The Internet landscape is substantially different in 1998 than it was in 1993, when NSI and NSF entered into their cooperative agreement. In 1992, NSF and NSI estimated that the latter would perform about 229 new registrations per month. That estimate quickly became outdated. In March of 1994, NSI was performing 1,376 new registrations per month. In December 1994, it performed 3,164, and in April 1995, the number was 9,774. NSI estimates that, by late 1997, it was handling 120,000 new registrations per month, and it had registered a total of 2,269,751 domain names, including 1,957,239 in the ".com" top level domain.
Given the fee structure in place after September 1995, NSI clearly had substantial receipts for its efforts. The parties disagree to some extent about the exact amount of receipts, and the parties disagree as to NSI's profit margins. Plaintiffs allege that NSF gave NSI all its hardware and software free of charge. Plaintiffs further allege that NSI's per registration cost is approximately $ 10, and that it does not exceed $ 20 in any case.
Therefore, argue plaintiffs, NSI has amassed $ 89.7 million in above cost profit in just under five years.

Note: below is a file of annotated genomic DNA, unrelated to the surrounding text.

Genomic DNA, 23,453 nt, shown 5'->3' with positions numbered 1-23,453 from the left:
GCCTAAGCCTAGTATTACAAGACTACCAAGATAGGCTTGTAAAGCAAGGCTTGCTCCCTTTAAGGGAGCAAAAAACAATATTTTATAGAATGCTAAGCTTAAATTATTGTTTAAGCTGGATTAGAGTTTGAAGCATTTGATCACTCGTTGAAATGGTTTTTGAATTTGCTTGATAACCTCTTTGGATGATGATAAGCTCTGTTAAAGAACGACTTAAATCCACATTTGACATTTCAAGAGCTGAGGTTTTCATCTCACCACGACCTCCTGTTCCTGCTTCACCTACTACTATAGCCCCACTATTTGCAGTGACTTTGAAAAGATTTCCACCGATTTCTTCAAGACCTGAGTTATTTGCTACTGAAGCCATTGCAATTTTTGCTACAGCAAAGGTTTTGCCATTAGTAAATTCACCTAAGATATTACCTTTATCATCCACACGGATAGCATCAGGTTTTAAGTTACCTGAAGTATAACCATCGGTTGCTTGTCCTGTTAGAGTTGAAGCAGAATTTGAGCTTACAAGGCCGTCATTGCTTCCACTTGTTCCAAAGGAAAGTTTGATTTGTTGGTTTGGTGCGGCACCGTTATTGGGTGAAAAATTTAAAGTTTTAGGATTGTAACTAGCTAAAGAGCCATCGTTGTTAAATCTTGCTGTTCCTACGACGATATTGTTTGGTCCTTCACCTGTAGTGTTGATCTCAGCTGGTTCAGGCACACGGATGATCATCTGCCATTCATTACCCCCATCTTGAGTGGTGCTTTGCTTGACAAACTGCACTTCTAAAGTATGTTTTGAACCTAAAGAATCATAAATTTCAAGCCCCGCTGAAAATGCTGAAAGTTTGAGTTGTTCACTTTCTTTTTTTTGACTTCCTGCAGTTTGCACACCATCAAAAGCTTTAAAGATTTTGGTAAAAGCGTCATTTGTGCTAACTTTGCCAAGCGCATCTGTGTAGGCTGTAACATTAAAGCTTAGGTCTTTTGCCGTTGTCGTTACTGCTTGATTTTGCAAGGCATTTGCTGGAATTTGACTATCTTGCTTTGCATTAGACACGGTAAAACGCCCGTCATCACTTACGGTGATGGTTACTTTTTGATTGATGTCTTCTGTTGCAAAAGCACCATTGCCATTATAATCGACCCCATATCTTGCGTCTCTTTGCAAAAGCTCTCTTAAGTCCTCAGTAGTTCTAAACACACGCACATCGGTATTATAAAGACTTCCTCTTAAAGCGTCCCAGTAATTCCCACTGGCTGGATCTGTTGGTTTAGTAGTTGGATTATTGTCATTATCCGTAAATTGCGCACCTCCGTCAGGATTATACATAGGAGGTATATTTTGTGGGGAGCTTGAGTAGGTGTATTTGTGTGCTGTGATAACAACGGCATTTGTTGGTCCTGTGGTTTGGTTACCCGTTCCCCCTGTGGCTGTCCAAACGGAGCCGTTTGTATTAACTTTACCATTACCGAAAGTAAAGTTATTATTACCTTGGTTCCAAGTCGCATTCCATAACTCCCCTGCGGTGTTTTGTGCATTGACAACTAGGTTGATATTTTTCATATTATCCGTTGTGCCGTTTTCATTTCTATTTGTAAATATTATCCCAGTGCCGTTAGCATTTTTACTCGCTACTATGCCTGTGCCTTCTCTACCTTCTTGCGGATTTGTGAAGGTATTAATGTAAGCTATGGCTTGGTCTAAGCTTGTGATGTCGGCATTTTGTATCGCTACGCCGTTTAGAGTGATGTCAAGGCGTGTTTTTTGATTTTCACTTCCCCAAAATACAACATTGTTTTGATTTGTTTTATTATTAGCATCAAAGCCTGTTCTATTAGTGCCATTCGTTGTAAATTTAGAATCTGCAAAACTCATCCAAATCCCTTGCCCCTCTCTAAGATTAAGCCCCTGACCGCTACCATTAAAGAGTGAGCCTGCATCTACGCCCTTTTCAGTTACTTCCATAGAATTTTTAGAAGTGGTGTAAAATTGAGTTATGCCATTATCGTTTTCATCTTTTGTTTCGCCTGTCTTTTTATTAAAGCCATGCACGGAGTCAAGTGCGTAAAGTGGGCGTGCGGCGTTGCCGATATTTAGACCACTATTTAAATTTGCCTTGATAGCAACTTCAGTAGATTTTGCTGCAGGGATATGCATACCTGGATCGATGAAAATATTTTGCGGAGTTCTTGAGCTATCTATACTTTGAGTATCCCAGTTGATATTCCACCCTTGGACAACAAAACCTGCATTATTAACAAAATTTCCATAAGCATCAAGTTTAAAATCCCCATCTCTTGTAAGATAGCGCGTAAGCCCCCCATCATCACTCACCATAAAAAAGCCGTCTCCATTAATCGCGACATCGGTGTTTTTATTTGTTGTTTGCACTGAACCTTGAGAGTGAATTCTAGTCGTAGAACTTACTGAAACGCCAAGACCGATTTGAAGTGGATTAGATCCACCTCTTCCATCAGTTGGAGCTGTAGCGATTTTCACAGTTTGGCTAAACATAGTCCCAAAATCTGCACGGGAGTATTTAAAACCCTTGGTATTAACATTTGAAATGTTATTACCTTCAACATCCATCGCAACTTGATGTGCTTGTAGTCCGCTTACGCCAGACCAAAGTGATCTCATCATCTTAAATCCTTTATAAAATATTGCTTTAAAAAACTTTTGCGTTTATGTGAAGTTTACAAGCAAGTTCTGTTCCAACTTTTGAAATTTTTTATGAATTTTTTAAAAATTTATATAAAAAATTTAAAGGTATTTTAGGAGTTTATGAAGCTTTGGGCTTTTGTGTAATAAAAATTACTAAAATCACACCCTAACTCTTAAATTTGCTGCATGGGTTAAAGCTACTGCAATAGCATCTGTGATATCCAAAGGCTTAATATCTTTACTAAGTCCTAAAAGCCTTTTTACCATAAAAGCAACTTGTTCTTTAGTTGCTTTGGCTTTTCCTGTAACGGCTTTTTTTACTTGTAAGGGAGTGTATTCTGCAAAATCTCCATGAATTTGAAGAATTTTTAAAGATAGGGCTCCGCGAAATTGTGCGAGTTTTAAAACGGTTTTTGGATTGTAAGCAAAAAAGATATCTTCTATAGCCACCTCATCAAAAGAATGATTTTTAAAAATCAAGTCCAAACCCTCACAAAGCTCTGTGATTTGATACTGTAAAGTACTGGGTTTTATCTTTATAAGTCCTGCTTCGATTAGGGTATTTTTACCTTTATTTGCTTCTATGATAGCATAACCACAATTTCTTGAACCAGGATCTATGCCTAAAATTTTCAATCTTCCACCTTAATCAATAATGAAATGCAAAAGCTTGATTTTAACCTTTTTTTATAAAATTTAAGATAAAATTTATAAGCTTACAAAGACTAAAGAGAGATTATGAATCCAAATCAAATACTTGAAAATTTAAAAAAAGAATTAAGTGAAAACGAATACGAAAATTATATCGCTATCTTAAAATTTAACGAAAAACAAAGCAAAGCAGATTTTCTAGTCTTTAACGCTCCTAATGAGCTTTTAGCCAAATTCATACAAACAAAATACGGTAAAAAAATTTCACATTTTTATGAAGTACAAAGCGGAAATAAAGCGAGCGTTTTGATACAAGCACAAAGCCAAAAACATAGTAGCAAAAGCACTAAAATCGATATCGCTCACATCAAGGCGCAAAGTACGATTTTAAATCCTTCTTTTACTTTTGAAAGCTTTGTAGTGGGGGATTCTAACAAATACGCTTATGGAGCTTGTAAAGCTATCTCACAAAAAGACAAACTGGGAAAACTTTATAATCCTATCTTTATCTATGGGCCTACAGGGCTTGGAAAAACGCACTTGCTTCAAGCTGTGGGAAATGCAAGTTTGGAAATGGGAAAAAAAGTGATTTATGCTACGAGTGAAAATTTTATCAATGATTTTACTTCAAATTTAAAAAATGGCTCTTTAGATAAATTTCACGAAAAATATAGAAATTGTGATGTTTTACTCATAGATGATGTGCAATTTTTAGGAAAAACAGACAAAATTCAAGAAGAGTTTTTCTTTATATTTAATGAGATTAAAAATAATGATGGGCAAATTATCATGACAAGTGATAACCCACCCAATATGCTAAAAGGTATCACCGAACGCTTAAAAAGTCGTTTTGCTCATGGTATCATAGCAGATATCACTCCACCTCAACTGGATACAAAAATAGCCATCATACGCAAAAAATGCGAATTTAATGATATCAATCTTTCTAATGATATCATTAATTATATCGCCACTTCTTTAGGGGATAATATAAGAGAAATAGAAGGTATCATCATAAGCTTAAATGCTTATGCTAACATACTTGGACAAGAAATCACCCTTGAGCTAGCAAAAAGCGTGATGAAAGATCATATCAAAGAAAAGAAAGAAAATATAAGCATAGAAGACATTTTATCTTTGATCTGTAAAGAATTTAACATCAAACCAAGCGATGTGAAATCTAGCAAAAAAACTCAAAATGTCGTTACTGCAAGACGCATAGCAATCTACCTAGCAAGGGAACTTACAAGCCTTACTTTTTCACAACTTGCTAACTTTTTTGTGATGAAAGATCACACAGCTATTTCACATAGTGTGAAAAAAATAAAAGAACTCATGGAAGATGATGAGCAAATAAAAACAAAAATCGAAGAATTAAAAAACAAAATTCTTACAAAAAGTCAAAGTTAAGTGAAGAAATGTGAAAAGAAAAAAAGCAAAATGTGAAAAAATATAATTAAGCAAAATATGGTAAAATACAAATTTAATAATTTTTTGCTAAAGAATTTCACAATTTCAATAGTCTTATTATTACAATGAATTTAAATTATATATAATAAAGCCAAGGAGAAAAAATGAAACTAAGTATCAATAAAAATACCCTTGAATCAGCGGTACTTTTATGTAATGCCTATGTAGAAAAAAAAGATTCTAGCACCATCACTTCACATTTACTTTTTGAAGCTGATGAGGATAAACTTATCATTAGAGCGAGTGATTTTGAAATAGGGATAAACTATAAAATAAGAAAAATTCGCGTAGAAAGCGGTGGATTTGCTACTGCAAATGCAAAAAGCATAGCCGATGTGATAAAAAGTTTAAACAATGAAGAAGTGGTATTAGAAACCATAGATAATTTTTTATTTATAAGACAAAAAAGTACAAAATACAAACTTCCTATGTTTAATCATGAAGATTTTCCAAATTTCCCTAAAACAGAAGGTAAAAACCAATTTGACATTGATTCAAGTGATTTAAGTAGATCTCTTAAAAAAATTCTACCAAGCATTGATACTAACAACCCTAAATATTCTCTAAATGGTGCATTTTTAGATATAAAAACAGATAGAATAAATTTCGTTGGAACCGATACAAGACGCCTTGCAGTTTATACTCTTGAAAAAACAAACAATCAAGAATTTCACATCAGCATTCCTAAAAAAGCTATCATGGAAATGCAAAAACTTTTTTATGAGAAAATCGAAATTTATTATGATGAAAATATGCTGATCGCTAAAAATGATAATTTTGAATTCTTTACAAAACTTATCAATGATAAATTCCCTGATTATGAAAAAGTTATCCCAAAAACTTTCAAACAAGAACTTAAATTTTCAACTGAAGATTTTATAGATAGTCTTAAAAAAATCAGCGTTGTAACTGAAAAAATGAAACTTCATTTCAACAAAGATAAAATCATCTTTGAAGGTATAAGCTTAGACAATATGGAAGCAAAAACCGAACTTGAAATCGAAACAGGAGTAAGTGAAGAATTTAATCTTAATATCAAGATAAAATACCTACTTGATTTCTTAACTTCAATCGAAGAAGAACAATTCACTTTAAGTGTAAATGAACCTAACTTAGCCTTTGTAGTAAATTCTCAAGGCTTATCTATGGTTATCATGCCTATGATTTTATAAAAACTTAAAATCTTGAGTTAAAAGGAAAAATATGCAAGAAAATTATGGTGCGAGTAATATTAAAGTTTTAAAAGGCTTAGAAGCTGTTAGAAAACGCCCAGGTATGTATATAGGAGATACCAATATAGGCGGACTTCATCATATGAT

Defendants dispute plaintiffs' characterizations. They argue that plaintiffs' economic models intentionally overestimate profits and underestimate costs. NSI asserts that it has incurred, and continues to incur, substantial costs. It argues that it has purchased most of its own equipment and software, and that its registration activities require substantial, expensive human involvement. NSI asserts that it performs both the relatively inexpensive "back-end registry" function that its would-be competitors might also perform, and the more expensive, "customer-facing registrar" function, which requires more man hours. Therefore, NSI argues, its fees are more closely aligned to its costs. NSI does not actually reveal those costs, but it does state that its total profits under the Cooperative Agreement are approximately $ 7.1 million, not the $ 89.7 million estimated by plaintiffs.
E. Intellectual Infrastructure Fund
According to Amendment 4, 30% of all registration fees
are considered part of the "Preservation Assessment," and are placed in the Intellectual Infrastructure Fund. As of September 30, 1997, the Fund contained at least $ 37 million. Plaintiffs claim that, at the current rate of domain name registration, the Fund will exceed $ 120 million by December 1998. According to NSI's own statements, it deposits these funds and maintains the account, but it does so only as a proxy for NSF; NSI admits-- and, indeed, insists-- that the Intellectual Infrastructure Fund is the government's money, and that the government alone can choose how and when to spend it. NSI makes no claim at all for ownership of these funds.